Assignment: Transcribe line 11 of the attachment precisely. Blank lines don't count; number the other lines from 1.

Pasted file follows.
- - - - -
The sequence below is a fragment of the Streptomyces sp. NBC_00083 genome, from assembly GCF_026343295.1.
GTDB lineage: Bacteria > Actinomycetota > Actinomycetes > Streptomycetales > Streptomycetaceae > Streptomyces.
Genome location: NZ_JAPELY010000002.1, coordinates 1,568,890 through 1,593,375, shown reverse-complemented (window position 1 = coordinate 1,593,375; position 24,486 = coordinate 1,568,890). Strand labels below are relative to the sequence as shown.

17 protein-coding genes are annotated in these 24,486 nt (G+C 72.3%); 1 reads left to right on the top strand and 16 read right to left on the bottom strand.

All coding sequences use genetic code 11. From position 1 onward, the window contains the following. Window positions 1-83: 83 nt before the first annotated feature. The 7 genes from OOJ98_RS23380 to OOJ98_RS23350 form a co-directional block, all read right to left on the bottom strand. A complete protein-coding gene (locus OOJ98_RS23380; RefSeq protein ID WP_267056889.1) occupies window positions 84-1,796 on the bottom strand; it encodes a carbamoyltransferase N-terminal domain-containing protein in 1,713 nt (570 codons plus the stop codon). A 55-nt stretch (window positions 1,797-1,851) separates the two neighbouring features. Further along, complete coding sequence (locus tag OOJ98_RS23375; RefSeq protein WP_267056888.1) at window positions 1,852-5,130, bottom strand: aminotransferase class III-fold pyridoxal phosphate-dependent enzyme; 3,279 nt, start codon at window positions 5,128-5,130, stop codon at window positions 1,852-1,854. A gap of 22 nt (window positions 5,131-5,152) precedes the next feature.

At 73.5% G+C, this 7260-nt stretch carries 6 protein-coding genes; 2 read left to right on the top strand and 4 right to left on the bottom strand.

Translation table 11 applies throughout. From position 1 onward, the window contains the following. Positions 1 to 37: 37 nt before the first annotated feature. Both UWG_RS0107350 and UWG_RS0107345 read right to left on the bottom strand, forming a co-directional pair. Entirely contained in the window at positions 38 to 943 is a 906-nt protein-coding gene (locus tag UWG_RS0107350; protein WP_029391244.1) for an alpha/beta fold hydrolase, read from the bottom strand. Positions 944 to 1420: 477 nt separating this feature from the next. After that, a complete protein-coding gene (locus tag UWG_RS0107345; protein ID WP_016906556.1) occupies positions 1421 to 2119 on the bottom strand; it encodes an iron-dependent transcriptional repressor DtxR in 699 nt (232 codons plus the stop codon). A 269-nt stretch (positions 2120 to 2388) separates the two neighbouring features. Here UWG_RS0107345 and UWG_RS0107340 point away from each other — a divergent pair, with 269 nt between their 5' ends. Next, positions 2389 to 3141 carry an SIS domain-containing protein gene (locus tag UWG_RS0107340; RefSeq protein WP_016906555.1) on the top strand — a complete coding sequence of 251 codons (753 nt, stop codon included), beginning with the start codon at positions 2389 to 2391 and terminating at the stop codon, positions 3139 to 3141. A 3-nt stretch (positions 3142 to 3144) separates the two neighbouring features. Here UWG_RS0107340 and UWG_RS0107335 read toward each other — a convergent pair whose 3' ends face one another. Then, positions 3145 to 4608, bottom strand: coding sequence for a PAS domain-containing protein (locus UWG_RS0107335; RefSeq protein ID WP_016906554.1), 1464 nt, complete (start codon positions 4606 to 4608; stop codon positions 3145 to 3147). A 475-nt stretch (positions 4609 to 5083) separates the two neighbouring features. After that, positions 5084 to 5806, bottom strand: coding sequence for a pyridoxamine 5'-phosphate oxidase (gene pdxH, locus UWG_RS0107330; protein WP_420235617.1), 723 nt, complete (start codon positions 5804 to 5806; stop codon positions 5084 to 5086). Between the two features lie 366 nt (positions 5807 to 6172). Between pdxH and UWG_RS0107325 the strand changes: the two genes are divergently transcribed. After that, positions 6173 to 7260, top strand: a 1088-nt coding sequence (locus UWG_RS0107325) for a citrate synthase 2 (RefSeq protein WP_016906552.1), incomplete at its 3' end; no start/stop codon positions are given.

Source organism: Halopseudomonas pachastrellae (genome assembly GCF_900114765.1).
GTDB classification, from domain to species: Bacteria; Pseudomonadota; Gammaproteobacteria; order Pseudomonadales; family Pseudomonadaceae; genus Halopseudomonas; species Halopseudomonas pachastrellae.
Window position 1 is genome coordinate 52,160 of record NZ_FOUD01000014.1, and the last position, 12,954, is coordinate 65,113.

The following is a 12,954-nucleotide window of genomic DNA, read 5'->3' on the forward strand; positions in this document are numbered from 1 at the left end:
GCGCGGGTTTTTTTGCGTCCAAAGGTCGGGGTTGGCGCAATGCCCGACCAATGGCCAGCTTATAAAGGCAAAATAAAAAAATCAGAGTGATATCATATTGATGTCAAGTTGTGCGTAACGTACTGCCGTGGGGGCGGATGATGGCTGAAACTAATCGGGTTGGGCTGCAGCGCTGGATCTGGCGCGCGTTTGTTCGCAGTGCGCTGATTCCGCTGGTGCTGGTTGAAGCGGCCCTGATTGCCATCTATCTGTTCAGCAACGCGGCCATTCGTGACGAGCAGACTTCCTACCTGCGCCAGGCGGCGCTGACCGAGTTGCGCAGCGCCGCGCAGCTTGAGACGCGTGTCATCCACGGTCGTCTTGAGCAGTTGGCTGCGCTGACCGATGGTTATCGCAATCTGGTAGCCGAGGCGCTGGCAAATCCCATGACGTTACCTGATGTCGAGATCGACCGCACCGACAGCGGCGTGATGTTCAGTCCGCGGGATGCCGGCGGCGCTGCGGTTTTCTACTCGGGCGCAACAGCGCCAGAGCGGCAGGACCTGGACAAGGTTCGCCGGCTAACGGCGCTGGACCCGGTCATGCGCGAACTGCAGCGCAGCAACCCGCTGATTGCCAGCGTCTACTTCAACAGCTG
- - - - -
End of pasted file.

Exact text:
The following is a 12,954-nucleotide window of genomic DNA, read 5'->3' on the forward strand; positions in this document are numbered from 1 at the left end: